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When Bend Rep. Jason Conger announced that he will seek the Republican nomination for U.S. Senate in hopes of squaring off against Sen. Jeff Merkley, he outlined his stance on several issues, including poverty.
It’s a timely topic, especially given that a potential crisis could be brewing with regard to food stamp funding. A recession-era boost to the Supplemental Nutrition Assistance Program expires Nov. 1, meaning all recipients will see their benefits drop. Plus, lawmakers are considering additional cuts to the program, which has seen considerable growth in recent years.
That’s all just context, though, for what we’re really interested in. During his announcement, Conger maintained that the long-running War on Poverty (which involves programs such as SNAP) has failed to make much difference. In fact, he said, things are worse than before.
"We’ve been fighting a war on poverty for 50 years and we failed," he said. "There are actually more people in poverty now than there were when we started. We’re spending a trillion dollars on safety net programs. … Does anyone think for any reason that just throwing more money into that same system is going to change the result? Of course not."
Now, folks have probably dedicated careers to trying to determine whether the War on Poverty has succeeded in any meaningful way. Certainly, it’s too complicated a question for a single PolitiFact. But one thing PolitiFact Oregon could check was whether there are "actually more people in poverty now than there were when we started."
The whole concept of the War on Poverty dates to 1964 when President Lyndon B. Johnson introduced legislation that, among other things, created Medicare and Medicaid, and gave permanence to the food stamp program.
The U.S. Census Bureau has been keeping an eye on poverty for decades, stretching back even before Johnson’s reforms. So figures were easy to come by. In the bureau's most recent report on poverty, a helpful graph shows both the number of folks in poverty and the poverty rate (which takes into account the growing population).
The two graphs tell different stories, depending on how you read them.
In terms of whole numbers, Conger is right. About 36 million folks were living in poverty in 1964, and about 46.5 million folks live in poverty today -- obviously an increase. However, if you consider the other graph, you’ll find the poverty rate was 19 percent in 1964 and is about 15 percent now. Truth be told, the rate has been fairly stagnant ever since a drop in the 1960s.
We spoke with Conger about his decision to go with the raw figures over the rate. It came down to accuracy, he said. The more he looked into comparing rates over time, he said, the less he was certain he’d be comparing "apples to apples."
"I didn’t want to distort it or anything," Conger said. "I used the raw number because I know that’s true."
He also pointed out that he could have done something sensational. He could have, for instance, said the number of people living in poverty grew by more than 20 percent since the War on Poverty began, but he said he knew that would be alarmist. "I deliberately didn't do that because I was just trying to make a point."
Now, we’ve done our share of looks at poverty during our time with PolitiFact Oregon, and we know this is a complicated issue. So we turned to an expert, Beth Mattingly, a researcher with the Stanford Center for the Study of Poverty and Inequality.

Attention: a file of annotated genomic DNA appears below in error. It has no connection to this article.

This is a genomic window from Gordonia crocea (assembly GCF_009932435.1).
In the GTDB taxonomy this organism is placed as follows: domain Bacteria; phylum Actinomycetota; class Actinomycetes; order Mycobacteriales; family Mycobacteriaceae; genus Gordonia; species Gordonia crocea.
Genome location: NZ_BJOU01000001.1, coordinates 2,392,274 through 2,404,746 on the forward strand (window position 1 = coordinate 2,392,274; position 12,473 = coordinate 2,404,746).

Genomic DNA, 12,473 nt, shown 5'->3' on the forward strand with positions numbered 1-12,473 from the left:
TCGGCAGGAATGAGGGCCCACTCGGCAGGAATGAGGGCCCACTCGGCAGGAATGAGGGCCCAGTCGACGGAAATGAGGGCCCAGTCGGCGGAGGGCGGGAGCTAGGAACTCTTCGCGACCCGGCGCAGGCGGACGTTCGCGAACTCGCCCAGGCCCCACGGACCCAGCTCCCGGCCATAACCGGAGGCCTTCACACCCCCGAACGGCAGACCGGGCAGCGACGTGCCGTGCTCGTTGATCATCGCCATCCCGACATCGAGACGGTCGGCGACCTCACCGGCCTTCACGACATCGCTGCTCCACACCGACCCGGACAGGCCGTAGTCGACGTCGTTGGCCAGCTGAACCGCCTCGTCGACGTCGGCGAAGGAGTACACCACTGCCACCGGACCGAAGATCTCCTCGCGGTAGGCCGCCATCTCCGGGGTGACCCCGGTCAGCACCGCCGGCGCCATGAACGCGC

The big difficulty with measuring poverty, she said, is that while programs aimed at fighting poverty have increased, the government’s method for measuring poverty, which is heavily focused on an individual's cash resources, has not. That means the rate does not take into account several types of assistance, specifically the types Conger was calling ineffective.
Non-cash transfers such as food stamps, energy assistance and nutrition programs for women and children don’t get counted. Neither does the earned income tax credit, one of the bigger tools used for fighting poverty.
"The official poverty number hasn't declined dramatically," Mattingly said, "but it means something different today than it did before the War on Poverty."
Folks who research poverty, including employees of the U.S. Census Bureau, have tried different ways of looking at the poverty rate. One that Mattingly suggested we take a look at is called the Supplemental Poverty Measure, which does pull together the various types of assistance. The measure also takes into account necessary costs to a family or individual, for instance health care or transportation. The idea is that it would offer a more comprehensive measure. Unfortunately, that measure has been around only a few years and doesn’t give us a direct comparison between now and 1964.
So back to our ruling. Conger is correct that more people are in poverty now than in 1964 in terms of raw numbers. But if you look at the rate, which takes population growth into account, we’ve experienced an overall drop. The rate itself, of course, is not perfect, but that seems to be the fairest measure over time, even if it doesn’t take into account many of the programs that came a result of the War on Poverty.
Conger’s statement is accurate but needs that clarification. We rate this claim Mostly True.
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Rep. Jason Conger, candidacy announcement speech, Oct. 15, 2013
Interview with Rep. Jason Conger, Oct. 21, 2013
Interview with Beth Mattingly, a researcher with the Stanford Center for the Study of Poverty and Inequality, Oct. 22, 2013
U.S. Census Bureau, "Income, Poverty, and Health Insurance Coverage in the United States: 2012," September 2013
Kathleen Short with the U.S. Census Bureau, "Supplemental poverty measure: 2011," November 2012
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